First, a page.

London has scored an own-goal by plunging right in the middle of the US game of nerves against Iran. The international crisis over detained tankers comes amid an awkward leadership transition at home.
Next week, Britain will have a new prime minister after Theresa May makes room for either former Foreign Secretary Boris Johnson or incumbent Foreign Secretary Jeremy Hunt. Whoever is elected next Tory leader and head of the government will get an international crisis in his lap. And it won’t be the Brexit mess that sealed the downfall of May’s premiership – there is a more acute problem with Iran.
In early July, the UK captured an oil tanker carrying Iranian crude through the Strait of Gibraltar, saying it was trying to violate EU sanctions by delivering its cargo to a Syrian port. This Friday, Tehran detained a British-flagged tanker off its coast in what is widely perceived as an act of retaliation. Iran accuses the UK of doing the US’ bidding as the administration of President Donald Trump ratchets up pressure on the Islamic Republic with deployment of military assets and threats of sanctions against buyers of its oil.
Both Johnson and Hunt said they would not support military action against Iran if Trump ordered one.
“The US is our closest ally, we talk to them the whole time, we consider any requests that they say carefully, but I cannot envisage any situation where they request or we agree to any moves to go to war,” Hunt assured MPs worried that the situation would escalate further.
Sure, the UK has a great record of resisting Washington’s requests to go to war in the Middle East. And it’s not like the architects of the 2003 Iraq invasion, like John Bolton, are back in power in Washington, leading the charge against Iran, right?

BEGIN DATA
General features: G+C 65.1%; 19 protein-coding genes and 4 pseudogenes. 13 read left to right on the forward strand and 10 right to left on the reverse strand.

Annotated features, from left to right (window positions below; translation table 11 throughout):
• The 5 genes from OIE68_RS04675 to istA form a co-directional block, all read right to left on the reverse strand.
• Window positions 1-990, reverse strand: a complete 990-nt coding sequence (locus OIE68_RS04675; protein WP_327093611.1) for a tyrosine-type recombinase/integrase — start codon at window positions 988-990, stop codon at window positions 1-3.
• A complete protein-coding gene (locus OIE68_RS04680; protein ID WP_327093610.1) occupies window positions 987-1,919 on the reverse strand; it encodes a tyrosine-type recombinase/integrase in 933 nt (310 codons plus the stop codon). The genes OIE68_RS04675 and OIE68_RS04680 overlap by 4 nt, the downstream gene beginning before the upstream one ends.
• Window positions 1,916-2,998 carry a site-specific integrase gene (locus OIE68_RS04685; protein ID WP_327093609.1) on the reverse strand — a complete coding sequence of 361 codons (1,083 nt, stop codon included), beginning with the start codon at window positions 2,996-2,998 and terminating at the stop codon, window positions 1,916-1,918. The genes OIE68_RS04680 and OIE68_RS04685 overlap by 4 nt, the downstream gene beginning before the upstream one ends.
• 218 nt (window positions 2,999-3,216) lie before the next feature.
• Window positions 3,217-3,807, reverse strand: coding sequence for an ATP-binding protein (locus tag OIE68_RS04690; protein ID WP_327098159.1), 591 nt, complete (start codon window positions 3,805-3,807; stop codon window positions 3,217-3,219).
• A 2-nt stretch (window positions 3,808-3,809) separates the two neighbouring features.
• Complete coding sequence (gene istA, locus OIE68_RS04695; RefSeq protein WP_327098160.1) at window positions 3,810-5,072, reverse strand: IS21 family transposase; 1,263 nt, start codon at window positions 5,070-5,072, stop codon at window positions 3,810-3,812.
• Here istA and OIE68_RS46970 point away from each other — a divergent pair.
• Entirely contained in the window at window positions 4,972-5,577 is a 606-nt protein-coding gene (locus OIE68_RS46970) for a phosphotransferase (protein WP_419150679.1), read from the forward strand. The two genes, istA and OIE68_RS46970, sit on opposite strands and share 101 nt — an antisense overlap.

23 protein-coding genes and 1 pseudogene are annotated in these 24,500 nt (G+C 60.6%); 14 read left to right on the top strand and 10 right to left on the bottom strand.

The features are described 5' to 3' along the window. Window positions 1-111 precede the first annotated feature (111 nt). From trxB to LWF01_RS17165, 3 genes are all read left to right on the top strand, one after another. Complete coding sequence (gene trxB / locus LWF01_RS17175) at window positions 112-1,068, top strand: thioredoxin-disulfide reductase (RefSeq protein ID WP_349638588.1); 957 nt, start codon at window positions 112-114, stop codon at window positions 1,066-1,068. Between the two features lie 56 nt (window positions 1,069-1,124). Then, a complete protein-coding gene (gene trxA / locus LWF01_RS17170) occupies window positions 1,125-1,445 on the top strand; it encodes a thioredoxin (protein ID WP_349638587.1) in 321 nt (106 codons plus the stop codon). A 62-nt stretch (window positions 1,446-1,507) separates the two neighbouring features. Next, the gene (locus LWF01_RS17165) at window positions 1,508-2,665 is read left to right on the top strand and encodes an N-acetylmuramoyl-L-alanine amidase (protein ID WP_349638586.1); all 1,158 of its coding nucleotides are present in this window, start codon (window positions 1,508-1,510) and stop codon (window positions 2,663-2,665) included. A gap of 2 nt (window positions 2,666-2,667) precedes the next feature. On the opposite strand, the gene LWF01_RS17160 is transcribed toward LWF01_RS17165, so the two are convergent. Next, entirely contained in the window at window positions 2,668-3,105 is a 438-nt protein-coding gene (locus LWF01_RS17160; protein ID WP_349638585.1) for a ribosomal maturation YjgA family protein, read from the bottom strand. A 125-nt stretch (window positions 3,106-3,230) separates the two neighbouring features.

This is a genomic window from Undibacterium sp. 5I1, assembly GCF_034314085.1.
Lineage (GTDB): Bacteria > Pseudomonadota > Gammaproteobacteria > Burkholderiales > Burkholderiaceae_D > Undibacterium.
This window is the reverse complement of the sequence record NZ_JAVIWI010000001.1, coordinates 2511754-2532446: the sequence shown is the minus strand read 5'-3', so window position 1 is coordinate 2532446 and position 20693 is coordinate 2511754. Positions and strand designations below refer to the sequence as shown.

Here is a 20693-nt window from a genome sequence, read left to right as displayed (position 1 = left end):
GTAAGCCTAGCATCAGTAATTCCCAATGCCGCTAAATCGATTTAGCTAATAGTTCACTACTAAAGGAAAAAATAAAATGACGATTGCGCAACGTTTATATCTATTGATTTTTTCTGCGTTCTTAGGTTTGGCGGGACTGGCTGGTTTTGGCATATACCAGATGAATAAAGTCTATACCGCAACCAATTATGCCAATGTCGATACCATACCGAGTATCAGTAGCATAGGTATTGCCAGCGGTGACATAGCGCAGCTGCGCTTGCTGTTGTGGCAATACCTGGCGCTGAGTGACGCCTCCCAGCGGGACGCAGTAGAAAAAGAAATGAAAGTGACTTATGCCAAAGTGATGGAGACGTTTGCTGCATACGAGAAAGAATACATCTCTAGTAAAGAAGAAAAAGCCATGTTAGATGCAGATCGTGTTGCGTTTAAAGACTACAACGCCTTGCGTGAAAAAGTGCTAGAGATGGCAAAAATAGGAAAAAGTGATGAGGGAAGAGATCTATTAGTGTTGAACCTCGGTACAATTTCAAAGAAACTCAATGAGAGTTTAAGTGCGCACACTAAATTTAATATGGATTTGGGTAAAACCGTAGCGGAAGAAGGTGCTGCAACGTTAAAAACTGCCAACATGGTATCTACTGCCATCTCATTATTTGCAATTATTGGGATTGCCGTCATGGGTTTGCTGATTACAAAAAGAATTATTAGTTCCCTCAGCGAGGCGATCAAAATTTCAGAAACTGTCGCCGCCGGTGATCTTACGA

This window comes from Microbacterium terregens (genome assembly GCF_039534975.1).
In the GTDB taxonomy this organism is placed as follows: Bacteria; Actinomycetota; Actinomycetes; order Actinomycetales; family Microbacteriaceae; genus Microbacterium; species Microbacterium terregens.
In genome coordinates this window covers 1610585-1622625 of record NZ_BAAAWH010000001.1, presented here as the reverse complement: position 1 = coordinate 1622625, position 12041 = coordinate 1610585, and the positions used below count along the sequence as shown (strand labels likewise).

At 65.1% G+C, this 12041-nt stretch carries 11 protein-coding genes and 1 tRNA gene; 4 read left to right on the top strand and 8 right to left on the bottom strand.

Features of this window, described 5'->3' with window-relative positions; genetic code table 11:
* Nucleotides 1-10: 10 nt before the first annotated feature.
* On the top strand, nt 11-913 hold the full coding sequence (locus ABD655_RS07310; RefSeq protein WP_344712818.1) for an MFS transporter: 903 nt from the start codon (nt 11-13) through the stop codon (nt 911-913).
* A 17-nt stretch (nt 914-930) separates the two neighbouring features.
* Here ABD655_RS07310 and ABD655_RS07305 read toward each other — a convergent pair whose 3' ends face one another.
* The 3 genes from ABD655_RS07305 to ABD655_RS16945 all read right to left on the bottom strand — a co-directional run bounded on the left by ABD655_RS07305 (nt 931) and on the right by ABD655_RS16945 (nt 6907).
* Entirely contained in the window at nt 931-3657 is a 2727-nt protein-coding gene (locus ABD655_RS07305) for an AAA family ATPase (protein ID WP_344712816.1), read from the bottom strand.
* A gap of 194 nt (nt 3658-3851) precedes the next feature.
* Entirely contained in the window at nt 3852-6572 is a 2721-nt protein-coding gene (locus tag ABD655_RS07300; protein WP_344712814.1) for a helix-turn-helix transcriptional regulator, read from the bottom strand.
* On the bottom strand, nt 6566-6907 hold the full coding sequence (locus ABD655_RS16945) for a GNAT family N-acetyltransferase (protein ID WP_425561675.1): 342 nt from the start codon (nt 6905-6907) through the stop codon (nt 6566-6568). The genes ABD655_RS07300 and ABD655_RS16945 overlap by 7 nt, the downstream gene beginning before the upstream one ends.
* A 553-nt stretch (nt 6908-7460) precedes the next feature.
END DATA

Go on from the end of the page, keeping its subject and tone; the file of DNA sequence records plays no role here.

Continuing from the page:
It may be tricky to declare your intentions for peace while pretending that all the culprits sit in Tehran, to the beat of war drums coming from Washington. What if newspapers learn that you have quietly asked your allies across the pond to please shut up… pardon, to “refrain from making inflammatory public statements”?
There is also the Labour opposition, ready to point out the UK’s embarrassing role in the stand-off with Iran.
“Our role is to speak up for conflict resolution, de-escalation,” said shadow Foreign Secretary Richard Burgon in an interview with Sky News. “What we don’t want to do is end up being just the messengers or sidekicks of Donald Trump and John Bolton.”
Washington’s hand in the seizure of the Iranian tanker was publicly confirmed by Spanish Foreign Minister Josep Borrell, who probably was not thrilled to see the Royal Marines in action in the territorial waters of Gibraltar, which Madrid refuses to see as British.
The US and Iran have been engaged in a brinkmanship confrontation since May, with the sabotage of oil tankers, takedowns of drones, and constant bickering over whose “malign actions” are a bigger threat to stability in the region. The Trump administration went on the war path against Iran last year after sending the 2015 nuclear deal with Iran down the drain, a key foreign policy achievement under Barack Obama. But it had a hard time convincing other signatories, including the UK, that it was a good idea.
Now London finds itself in the fray, despite all the Brexit chaos at home. The person on the British side who gave the order to raid the Iranian tanker may have given the hawks in Washington a nice present for Independence Day. Will it be good for Britain? It’s anyone’s guess.UK denies maritime violations, tells UN that tanker seized by Iran was in Omani waters